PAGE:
In spring 2011, the Service-Learning Coordinator assembled a Challenge Task Force. After meeting with community leaders the service plan was developed for the Challenge. Upon returning from the White House briefing in August, task force members clarified the goals and objectives, renaming our response to the President’s challenge: Campus and Community Service Collaborations (CCSC). We felt that this would remove a potential misunderstanding of ‘interfaith’, and therefore be more inclusive. Our goals however remained committed to promoting collaboration and conversation between people of very diverse belief sets. An advertisement template, website and Facebook pages were created to serve as a means for communicating amongst student and partner groups and for uniformity. Members of the Task Force met with student organizations and the Student Senate at the beginning of the semester to engage student leaders and invite them to participate. A short student survey was created and distributed at the annual Organization and Business Expo, the survey findings gave the task force an idea of the types of service projects students were eager to participate in and what they considered as a pressing issue. Poverty and communication between town and gown were noted as prominent concerns.
Fall 2011 Service Outcomes
Our kick-off event was a 9/11 remembrance with participation from the Vice-President of Student Affairs, the counseling center, Service-Learning, and the WSC band/choir.
We continued with a campus wide service event to commemorate the 12th collegiate presidential inauguration at Wayne State College. President Curt Frye’s suggested a ‘campus-wide service event’ to mark the inaugural event. Students, staff, faculty, alumni and friends were encouraged to send a handwritten note of thanks to those people in their lives that have made a difference. The project included a September 14 and 29th gathering at the Student Center to hand write notes and an outreach effort for alumni and friends through the social networking platform Facebbok.
The President’s Office paid for all the cards and postage. Approximately, 600 thank you cards were written and sent out globally.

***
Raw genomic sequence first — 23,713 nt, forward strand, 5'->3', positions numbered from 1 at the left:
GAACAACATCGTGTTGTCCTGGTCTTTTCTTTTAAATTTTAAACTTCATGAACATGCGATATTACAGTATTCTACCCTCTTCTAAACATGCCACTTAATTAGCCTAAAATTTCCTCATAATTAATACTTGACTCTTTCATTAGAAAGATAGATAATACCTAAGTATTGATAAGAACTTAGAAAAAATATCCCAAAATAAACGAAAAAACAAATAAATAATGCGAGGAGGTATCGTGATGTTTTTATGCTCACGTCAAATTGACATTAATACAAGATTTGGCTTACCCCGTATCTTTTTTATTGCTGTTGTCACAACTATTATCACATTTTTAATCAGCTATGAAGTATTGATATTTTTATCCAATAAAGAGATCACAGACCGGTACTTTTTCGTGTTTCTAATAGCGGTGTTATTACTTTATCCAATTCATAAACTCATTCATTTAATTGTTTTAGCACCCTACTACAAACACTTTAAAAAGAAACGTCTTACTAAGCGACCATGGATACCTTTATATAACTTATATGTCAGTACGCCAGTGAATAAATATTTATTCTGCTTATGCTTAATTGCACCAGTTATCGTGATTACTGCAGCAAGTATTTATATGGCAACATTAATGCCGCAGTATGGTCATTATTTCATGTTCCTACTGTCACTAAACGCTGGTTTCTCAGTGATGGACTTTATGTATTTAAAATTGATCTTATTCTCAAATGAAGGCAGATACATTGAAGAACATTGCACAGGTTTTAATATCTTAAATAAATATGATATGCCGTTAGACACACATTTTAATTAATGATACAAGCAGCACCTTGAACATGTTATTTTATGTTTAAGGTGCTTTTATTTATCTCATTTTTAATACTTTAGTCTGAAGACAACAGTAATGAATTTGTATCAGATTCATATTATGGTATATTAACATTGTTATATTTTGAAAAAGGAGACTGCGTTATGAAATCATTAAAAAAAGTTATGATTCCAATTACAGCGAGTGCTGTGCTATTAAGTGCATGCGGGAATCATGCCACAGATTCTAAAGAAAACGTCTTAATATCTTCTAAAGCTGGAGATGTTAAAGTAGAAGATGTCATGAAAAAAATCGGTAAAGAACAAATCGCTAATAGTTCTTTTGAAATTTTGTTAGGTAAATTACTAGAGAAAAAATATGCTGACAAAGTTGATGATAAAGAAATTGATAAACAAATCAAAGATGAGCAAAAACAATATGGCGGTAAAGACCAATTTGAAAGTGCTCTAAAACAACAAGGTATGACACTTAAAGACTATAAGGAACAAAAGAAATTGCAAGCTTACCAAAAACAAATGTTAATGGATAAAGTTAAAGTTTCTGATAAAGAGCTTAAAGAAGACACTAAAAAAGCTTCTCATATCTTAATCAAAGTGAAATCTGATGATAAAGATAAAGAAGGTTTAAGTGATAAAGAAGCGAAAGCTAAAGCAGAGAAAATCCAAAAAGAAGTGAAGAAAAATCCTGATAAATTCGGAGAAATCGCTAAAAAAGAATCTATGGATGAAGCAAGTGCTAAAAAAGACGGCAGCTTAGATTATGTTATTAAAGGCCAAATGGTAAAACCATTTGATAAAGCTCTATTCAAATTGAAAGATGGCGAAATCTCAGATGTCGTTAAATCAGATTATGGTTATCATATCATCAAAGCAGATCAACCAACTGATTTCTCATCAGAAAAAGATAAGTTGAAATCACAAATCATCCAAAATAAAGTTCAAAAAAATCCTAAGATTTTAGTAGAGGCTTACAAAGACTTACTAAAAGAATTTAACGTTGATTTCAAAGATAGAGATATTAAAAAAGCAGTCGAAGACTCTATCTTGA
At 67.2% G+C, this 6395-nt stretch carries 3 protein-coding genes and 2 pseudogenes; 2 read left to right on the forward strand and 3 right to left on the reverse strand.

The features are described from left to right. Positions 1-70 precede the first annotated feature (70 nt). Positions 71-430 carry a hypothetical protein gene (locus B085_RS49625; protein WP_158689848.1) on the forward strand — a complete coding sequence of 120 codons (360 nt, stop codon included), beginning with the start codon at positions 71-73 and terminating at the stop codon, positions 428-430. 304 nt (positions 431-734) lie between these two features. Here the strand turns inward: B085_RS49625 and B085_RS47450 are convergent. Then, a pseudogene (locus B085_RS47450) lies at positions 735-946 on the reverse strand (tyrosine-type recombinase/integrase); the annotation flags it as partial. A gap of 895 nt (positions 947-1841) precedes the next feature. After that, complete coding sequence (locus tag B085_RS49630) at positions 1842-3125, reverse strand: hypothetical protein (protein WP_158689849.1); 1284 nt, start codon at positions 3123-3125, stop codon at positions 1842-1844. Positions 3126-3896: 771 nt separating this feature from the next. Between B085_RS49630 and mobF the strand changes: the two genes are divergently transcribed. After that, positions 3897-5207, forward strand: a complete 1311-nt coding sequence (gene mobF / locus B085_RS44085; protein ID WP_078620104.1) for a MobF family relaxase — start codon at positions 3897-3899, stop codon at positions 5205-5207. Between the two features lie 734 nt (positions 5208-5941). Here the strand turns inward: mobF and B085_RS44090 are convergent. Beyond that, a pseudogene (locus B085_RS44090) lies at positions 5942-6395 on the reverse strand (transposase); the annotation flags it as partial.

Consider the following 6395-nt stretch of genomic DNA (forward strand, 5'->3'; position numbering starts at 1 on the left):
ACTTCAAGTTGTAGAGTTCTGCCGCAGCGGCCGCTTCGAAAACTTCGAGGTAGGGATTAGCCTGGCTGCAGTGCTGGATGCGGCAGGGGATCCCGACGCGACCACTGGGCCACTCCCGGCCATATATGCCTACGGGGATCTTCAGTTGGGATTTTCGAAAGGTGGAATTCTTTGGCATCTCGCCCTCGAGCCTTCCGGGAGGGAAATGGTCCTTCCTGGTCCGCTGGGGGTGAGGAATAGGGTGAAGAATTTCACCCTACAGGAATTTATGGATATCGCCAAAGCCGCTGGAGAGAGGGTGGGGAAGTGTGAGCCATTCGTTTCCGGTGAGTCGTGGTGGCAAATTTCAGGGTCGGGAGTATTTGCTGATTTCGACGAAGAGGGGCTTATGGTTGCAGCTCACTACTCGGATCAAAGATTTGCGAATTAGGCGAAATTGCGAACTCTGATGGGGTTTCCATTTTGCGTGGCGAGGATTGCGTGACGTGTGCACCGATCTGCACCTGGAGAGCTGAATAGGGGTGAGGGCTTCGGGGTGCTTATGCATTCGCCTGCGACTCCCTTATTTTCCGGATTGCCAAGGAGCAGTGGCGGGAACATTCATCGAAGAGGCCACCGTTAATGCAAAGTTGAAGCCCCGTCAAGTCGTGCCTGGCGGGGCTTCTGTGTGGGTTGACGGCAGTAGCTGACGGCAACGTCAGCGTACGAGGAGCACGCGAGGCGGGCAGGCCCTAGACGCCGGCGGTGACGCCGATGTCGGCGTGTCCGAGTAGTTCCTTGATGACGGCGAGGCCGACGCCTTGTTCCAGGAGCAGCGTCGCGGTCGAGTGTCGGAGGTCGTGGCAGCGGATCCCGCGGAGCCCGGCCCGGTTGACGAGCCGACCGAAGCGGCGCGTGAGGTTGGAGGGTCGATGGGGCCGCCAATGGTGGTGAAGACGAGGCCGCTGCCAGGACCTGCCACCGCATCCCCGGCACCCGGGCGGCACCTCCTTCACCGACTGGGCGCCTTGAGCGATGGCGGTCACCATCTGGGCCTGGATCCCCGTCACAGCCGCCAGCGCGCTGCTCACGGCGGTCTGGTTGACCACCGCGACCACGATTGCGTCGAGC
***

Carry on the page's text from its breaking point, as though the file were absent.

Our original goal based on conversations with community partners was to increase support for low income families by assisting organizations and programs impacted by the economic recession. In particular we worked together to generate funding and opportunities for involvement by coordinating the first of two community wide ‘Gently Used Sales’. The sales involved many campus and community organizations working together, for a total of 170 donated hours over a six day time frame, and increased visibility for these groups while generating $1,350.00 to be used for low income family assistance. The funds were given to the local Goldenrod Hills Community Action organization where they could be disseminated for aid with fuel costs, education, or medical expenses.
Next, Hunger and Homelessness Awareness Week was addressed. Student Activities hosted a Hunger Banquet where over 100 students were acquainted with hunger issues through discussions lead by a Sociology instructor. Another Sociology class collected items for the local food pantry, and approximately 100 students worked together for about 90 hours to package 16,512 Mercy Meals (each meal feeds a family of six). Mercy Meals, provides these nutritiously balanced meals to relief zones or communities with chronic malnutrition challenges. The Mercy Meals representative said the meals packed at our event would go to either Kenya or Philippines.